Lance outfits a project Ford F-350 pickup hauling a model 855s truck camper for a combination that doesn’t stop where the road ends
Piloting a decked-out, custom-outfitted 4×4 Ford F-350 carrying a four-season Lance camper, we bounced along a deserted dirt road with an open meadow on either side and blue skies overhead. It seemed like the landscape went on forever, and in the distance, snow covered the tops of the Sierra Nevada mountains. Then we disappeared into a grove of pine trees so dense that it became noticeably darker inside the crew cab.
Our unique home on wheels was vinyl-wrapped in a custom-designed graphic sporting the squiggly lines of a topographic map, as well as mountains, rivers and ocean that flowed from the camper onto the truck. It was the perfect RV “to boldly go where no man has gone before,” to quote Captain James Kirk. OK, so that’s a bit of an exaggeration — others have gone here before, but the bears and deer certainly outnumber people where we were headed.
When the dust settled, we hopped out of the 6.7-liter Power Stroke V-8 diesel-powered truck and breathed in the fresh mountain air. Ahh, the perfect boondocking campsite at almost 8,000 feet with a stream meandering among the trees. The 855s Lance camper, bound to the Ford by Torklift Talon aluminum tie-downs and stainless-steel, quick-disconnect locking FastGun turnbuckles, is an example of how far you can go — literally and figuratively — to create a truck camper that knows no boundaries.
Lancaster, California-based Lance performs these special builds — this one named the Altimeter — to get the message out about truck camping to a broader audience. Said Bob Rogers, Lance’s director of marketing, “We want to raise awareness of the amazing versatility of truck campers and the Lance Camper brand.” Following up with that, Jim Waters, marketing coordinator, said, “We want to educate younger buyers that they can go farther off-road and camp longer off-grid with a truck camper.”
The 855s camper was stock with a few options, but had several prototype features: a Truma AquaGo instant water heater and VarioHeat furnace, both of which the company is considering installing in future RVs.
Off-road and off-the-grid is how we spent a week, stopping in at an RV park once to fill up the 30-gallon freshwater tank, and running the 2,500-watt Cummins Onan generator a couple of times to charge up our computers. Otherwise, we relied on the 100-watt solar panel and two 5-gallon LP-gas cylinders.
At this writing, Lance had just installed an inverter and several more 100-watt solar panels in addition to two 170-watt models that will charge four Battle Born 100-Ah 12-volt GC2 lithium batteries. This may be a good excuse to ask if we can get our hands on the Altimeter again!
Smack Dab in the Middle
With an overall length of 18 feet and a box length of 8 feet, 11 inches, the 855s floorplan lands in the middle of the company’s truck-camper lineup that ranges from a box length of 6 feet, 10 inches to just under 12 feet. At a claimed wet weight of 3,331 pounds, this single-slide, shortbed-truck model is roomy and can sleep up to four people. Because the Altimeter’s looks turned heads wherever we went, fellow campers wanted to peek inside and were impressed with the creature comforts in the 855s.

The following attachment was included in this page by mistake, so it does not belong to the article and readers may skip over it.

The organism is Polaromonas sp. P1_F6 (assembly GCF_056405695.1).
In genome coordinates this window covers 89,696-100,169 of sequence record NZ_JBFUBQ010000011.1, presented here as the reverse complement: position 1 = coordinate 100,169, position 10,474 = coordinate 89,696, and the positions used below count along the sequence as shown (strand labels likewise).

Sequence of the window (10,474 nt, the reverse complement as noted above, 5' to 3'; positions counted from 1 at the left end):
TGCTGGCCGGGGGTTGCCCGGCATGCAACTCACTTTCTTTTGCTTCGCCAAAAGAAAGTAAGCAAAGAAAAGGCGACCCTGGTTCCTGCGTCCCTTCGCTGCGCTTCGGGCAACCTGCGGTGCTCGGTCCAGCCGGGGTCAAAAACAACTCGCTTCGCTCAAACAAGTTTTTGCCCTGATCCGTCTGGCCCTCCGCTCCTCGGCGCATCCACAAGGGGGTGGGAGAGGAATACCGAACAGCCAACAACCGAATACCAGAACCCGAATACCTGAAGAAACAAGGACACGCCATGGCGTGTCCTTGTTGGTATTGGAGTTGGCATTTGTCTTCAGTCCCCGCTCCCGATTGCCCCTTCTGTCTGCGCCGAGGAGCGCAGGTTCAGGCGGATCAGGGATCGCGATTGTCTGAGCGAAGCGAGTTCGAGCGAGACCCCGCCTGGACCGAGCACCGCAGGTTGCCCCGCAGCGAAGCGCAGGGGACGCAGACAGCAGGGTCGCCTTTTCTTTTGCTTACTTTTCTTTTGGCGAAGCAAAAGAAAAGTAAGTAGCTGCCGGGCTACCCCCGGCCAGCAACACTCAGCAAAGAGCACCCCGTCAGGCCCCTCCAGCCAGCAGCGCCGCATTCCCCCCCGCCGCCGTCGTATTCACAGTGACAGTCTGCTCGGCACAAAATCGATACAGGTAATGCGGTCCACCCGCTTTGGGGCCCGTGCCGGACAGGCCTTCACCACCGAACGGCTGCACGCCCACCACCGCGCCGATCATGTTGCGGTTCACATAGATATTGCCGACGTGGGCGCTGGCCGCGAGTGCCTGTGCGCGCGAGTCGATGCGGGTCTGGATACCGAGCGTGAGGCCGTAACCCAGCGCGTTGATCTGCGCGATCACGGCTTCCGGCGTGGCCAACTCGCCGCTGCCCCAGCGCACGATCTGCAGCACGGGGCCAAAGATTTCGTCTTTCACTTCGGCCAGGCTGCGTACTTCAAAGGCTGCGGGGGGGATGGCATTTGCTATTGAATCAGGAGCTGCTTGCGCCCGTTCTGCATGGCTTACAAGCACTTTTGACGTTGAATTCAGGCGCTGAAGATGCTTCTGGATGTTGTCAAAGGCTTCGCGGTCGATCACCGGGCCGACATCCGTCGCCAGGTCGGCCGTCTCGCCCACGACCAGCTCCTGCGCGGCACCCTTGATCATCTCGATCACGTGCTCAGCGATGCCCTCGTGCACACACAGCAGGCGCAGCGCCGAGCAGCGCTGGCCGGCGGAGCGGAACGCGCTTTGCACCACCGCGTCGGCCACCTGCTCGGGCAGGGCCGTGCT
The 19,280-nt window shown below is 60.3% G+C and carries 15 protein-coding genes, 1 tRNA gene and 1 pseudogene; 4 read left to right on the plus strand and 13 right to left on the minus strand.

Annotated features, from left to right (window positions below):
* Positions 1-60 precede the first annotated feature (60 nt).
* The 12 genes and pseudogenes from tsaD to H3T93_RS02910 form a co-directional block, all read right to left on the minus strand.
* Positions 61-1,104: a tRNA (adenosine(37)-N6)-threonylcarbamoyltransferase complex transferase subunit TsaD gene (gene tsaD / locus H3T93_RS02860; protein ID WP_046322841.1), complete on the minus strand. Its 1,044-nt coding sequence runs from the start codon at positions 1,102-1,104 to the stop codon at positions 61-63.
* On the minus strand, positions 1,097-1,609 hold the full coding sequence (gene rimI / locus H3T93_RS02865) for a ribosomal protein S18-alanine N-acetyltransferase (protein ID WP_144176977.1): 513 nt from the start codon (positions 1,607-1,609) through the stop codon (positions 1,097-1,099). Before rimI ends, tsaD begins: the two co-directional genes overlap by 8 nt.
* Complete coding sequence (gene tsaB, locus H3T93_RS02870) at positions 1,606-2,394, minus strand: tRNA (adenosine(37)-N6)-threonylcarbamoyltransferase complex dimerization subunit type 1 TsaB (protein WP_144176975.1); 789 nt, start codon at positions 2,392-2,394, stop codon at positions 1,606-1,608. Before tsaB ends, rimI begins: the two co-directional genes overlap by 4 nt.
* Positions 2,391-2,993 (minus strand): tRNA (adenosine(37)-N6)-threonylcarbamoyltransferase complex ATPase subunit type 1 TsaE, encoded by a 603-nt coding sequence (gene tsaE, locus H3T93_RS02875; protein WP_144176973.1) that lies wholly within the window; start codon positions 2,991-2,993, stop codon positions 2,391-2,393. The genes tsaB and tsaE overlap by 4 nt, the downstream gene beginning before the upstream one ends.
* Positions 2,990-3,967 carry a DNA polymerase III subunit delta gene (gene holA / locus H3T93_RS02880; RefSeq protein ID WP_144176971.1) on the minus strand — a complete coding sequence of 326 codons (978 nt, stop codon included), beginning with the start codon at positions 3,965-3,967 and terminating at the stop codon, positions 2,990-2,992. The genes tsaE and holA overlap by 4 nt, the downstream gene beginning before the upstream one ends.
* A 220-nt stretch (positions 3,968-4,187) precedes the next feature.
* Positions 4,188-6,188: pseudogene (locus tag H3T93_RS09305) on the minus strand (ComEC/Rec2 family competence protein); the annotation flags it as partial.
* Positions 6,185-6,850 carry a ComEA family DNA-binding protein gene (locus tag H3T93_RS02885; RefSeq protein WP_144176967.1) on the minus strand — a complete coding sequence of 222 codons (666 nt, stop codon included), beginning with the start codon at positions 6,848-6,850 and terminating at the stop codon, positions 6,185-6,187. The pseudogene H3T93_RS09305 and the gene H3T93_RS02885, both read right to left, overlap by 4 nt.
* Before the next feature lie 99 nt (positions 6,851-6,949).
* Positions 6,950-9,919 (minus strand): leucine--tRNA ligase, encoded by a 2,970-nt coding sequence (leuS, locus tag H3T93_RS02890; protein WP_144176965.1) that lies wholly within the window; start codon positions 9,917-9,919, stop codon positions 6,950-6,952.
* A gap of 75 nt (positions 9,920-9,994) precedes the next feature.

Overhead, just inside the entry is a Fan-Tastic Vent fan. A key hook resides over the door — handy, since that’s where the keys were located much of the time because of the keyless entry system (optional). What a convenience the keyless entry was when we were out mountain biking or hiking, and even snowboarding one day — in July! Outside, a Yakima bike rack was attached to the Altimeter via a Torklift SuperTruss extension. The swing-down steps and heavy-duty fold-up ladder to grab onto made exit and entry easy.
Centrally located and housed in the slide is the elevated four-seat dinette with 4-inch-thick cushions that are made for relaxing. Clearly, some craftsmanship went into the leatherette cushions in the Roadster decor’s rich, warm brown tone. The space between the base of the table and seats is almost 8 inches, and seat-cushion depth is 20 inches. The cushions have just the right amount of padding for that “ahhh” feeling when plopping down and leaning against the 14-inch-high supportive backs.
Dual-USB, 12-volt DC and 120-volt AC charging stations are placed at the base of the dinette’s first step, a couple inches above floor level. It’s not the handiest place to reach when sitting at the table, plus you need to watch cord placement so that you don’t pull an electronic device with you when stepping down. Storage space under the 10-inch-high step is great for tossing things in like shoes.
Smooth-rolling glide-out drawers, 7 inches deep, 17 wide and 26 long, are under the dinette benches and lock for travel. We stored everything from pots and pans to a large cutting board and bags of chips here, and because the drawers are a foot and a half above floor level, reaching into them was not backbreaking.